Nevertheless, the harmless error doctrine applies to a Sandstrom error if it is determined “beyond a reasonable doubt that the error complained of did not contribute to the verdict obtained.” Davis v. Kemp, 752 F.2d 1515, 1521 n. 7 (11th Cir.1985) (en banc) (citation omitted). A Sandstrom error can be harmless beyond a reasonable doubt under two circumstances: (1) where the faulty instruction applied to an element of the crime is not at issue at the trial; or (2) where evidence of guilt was “overwhelming.” Id. at 1521. The error in this case is clearly harmless as the Appellants do not dispute that they themselves introduced evidence of a presumably current issue of a periodical that pictured, described, and rated all the trademarked cigars.9 The record shows that Appellants did not contest whether the trademark owners actually sold the genuine merchandise for the duration of the counterfeiting operation. Thus, if properly charged, the jury would have concluded that the genuine trademarks were “in use” at the time of the counterfeiting conspiracy.
Although the indictment charged the defendants with “trafficking and attempting to traffic,” the Appellants argue that the district court erred in not instructing the jury on attempt. To the extent this omission is error, it is undoubtedly harmless as the jury was charged with finding actual completion of the act of trafficking, and Guerra and Tellez were convicted as principals for aiding and abetting Ordonez, who was convicted for trafficking in counterfeit cigars.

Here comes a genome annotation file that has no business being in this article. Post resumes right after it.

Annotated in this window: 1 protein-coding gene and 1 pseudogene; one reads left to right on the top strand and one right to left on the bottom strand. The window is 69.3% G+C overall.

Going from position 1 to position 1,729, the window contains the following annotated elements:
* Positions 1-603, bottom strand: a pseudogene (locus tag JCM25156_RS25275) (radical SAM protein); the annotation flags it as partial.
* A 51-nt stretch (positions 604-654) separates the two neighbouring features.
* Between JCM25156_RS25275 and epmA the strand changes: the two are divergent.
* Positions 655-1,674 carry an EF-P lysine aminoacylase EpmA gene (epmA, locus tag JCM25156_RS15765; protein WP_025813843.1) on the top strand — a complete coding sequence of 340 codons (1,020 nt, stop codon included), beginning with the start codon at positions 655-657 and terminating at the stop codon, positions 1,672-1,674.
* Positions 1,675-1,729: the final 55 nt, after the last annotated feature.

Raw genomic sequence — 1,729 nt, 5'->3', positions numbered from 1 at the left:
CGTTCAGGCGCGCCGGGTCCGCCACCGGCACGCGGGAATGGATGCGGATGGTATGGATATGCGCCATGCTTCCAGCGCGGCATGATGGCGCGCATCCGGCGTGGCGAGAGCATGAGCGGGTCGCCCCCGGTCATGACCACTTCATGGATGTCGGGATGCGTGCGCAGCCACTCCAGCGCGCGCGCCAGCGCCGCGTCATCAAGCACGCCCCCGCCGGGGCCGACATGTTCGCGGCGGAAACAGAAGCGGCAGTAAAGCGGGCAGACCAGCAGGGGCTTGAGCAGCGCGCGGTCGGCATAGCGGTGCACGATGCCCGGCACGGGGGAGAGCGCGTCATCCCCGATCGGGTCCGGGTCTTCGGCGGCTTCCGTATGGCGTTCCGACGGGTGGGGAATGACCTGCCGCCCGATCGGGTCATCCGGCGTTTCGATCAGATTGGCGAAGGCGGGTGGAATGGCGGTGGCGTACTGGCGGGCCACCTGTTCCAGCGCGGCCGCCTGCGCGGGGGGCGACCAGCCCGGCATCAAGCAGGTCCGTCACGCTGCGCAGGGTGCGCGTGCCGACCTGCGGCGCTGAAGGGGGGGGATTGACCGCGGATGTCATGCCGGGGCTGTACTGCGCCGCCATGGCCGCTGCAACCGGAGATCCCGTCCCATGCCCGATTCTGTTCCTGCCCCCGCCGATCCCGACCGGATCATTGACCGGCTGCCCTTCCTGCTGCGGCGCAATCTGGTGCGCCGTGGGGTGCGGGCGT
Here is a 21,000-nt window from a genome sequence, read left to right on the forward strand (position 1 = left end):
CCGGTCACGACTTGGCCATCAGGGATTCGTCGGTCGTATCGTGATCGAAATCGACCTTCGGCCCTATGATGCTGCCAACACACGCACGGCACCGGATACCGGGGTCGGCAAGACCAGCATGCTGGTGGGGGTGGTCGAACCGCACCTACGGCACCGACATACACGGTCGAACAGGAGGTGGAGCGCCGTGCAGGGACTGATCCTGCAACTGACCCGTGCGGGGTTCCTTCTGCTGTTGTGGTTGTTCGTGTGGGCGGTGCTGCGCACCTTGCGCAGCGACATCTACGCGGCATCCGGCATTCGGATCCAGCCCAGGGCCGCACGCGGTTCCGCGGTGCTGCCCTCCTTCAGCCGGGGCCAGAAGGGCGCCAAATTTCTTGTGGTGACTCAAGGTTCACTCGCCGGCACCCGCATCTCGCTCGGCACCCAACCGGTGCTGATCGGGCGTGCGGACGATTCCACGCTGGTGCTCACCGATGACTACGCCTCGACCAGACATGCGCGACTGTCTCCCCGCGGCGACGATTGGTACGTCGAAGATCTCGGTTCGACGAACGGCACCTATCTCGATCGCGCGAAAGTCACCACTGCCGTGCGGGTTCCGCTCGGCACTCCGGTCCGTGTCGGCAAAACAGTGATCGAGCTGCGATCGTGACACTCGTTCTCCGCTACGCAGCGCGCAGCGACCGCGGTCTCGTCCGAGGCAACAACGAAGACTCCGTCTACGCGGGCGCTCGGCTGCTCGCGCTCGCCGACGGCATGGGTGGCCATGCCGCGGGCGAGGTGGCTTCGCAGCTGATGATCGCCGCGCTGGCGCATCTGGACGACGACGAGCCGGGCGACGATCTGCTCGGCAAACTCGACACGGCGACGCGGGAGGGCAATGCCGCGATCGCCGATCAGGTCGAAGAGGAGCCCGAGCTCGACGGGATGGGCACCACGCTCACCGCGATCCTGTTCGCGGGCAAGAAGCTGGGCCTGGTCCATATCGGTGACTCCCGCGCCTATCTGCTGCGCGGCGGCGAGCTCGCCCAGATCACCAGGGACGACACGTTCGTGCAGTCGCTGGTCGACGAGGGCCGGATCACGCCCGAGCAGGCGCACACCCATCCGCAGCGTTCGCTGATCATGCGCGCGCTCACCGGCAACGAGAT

IV. Sentencing Guidelines
Interpretation of the Sentencing Guidelines is reviewed de novo, with factual findings reversible if clearly erroneous. See United States v. Cunningham, 194 F.3d 1186, 1201 (11th Cir.1999). Review of the district court's application of the Guidelines to the facts is for abuse of discretion. See United States v. Cooper, 173 F.3d 1192, 1204 (9th Cir.1999). Individuals convicted for violating section 2320 are sentenced pursuant to United States Sentencing Guideline 2B5.3(a), which sets the Base Offense Level at 6. Loss valuation under 2B5.3 is “the retail value of the infringing item, multiplied by the number of infringing items.” § 2B5.3 cmt. n. 2(B). Section 2B5.3(b)(1) provides that “if the retail value of the infringing items exceeded $2,000, increase by the corresponding number of levels from the table in § 2F1.1 (Fraud and Deceit).” 10
Guerra and Tellez argue that because in their case the “infringing items” at issue are the unattached counterfeit bands and labels, rather than the counterfeit cigars, the assigned value should be based on the retail value of the labels and bands. In the alternative, Tellez argues that he should be held accountable only for the 3,792 counterfeit cigars actually sold by Ordonez.
A. Value of “Infringing Items”